The economic reality of the sales made to institutional investors, the Court concluded, was that all were part of a common enterprise. Viewed through this lens, the reasonable expectation of profits need not be the sole reason a purchaser buys an investment. Rather, it is sufficient the Court found, that “reasonable investors, situated in the position of the Institutional Buyers, would have purchased XRP with the expectation that they would derive profits from Ripple’s communications, marketing campaign . . .” and other efforts.
Programmatic Sales. For this category, the Court reached the opposite conclusion. While it was clear that those involved with the Institutional sales could reasonably expect that future profits could come from the efforts of Ripple, there are no facts supporting that point as to this group. This is because “Ripple’s Programmatic Sales were blind bid/ask transactions, and Programmatic Buyers could not have known if their payments of money went to Ripple, or any other seller of XRP. ” This point was bolstered by that fact that since 2017 less than 1% of the global XRP trading volume involved such transactions. While Ripple may have targeted speculators as the SEC argued, that is not a sufficient basis on which to concluded that an investment contract is involved here. To the contrary, in this case Ripple did not know who was buying the XRP and the purchaser did not know who was selling it. There is no investment contract the Court concluded.
Other Distributions. This category failed the first prong of the Howey test, the Court found. That prong of the test requires that there be an investment of money as part of the transaction or scheme. Stated differently, the investor must “put up their money” in the words of the Court (citation omitted). Here, they did not. Therefore, the transaction does not involve a security.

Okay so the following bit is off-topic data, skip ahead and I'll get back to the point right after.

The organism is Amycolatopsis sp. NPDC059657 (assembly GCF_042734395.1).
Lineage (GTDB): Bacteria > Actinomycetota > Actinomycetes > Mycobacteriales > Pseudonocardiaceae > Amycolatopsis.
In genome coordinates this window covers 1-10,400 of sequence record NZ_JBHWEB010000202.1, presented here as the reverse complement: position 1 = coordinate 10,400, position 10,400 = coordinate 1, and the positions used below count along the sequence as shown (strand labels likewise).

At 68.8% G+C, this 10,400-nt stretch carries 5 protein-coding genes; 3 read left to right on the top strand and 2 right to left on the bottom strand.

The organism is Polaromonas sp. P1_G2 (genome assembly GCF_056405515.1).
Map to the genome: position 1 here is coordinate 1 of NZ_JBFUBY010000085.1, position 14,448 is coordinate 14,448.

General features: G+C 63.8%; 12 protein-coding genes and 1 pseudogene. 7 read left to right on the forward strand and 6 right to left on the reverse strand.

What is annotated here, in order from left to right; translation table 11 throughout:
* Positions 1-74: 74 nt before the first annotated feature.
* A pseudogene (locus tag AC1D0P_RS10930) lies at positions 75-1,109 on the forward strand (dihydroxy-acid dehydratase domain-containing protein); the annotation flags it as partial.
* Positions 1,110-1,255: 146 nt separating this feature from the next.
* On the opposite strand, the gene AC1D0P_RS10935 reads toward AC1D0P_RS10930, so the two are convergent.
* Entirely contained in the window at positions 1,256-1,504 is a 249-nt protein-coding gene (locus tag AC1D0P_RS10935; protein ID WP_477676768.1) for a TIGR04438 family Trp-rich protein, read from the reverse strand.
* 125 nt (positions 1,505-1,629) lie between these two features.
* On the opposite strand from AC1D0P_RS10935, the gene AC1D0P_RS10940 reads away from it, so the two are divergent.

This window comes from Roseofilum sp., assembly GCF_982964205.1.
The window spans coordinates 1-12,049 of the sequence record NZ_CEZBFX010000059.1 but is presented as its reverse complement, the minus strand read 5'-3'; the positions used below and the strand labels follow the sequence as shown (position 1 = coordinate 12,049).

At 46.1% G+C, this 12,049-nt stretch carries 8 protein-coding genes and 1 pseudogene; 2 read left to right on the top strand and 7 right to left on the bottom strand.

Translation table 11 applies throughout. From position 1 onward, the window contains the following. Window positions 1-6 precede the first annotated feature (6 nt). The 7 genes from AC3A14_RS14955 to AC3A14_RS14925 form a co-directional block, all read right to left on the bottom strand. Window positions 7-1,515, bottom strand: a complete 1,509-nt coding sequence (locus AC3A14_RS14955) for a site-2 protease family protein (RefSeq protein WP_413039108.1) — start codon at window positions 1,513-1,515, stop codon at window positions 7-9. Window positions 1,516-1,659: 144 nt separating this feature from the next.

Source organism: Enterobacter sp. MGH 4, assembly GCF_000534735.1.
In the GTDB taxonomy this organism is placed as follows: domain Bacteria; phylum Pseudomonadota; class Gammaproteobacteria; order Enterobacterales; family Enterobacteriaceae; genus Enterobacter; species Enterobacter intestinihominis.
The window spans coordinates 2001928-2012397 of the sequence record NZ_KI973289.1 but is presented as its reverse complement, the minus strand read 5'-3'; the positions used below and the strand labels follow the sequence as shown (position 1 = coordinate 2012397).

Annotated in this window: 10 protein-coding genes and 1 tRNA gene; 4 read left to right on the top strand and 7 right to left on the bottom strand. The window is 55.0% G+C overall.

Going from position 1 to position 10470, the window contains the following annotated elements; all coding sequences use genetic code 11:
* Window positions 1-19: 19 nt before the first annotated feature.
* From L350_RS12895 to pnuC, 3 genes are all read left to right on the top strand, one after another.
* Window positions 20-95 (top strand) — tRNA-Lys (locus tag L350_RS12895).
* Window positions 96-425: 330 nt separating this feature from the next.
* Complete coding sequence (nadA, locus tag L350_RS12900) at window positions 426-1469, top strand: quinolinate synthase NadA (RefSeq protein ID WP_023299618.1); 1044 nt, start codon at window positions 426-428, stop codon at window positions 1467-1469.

The Court’s opinion clearly constitutes a careful, thoughtful and rigorous application of the Howey test. The application of that test to the Institutional Investors is fully consistent with not just the basic principles of the decision but its underlying tenants which are keyed to assessing the economic reality of the situation.
Those same comments clearly apply to the Court’s ruling as to the third group. If those in the third group are typified by Ripple employees, for example, who apparently receiving a distribution of the assets not as a substitute for compensation but perhaps as some type of “employee appreciation,” then there is little reason to view the transactions through the lens of making an investment of money to join with others in a hoped for future profit, the Howey test.
The same cannot necessarily be said of those in the second group, the Programmatic sales. There the Court’s statement that this group represents a very small percentage of overall distributions or sales fails to actually address the Howey test. Likewise, statements such as those noting that Ripple has no real contact with those in this group or that the distributions were only 1% of the total also fail to address the questions being posed and thoughtfully debated as to other groups. This is particularly true given the impact of the decision. In the end, the question deserved better consideration.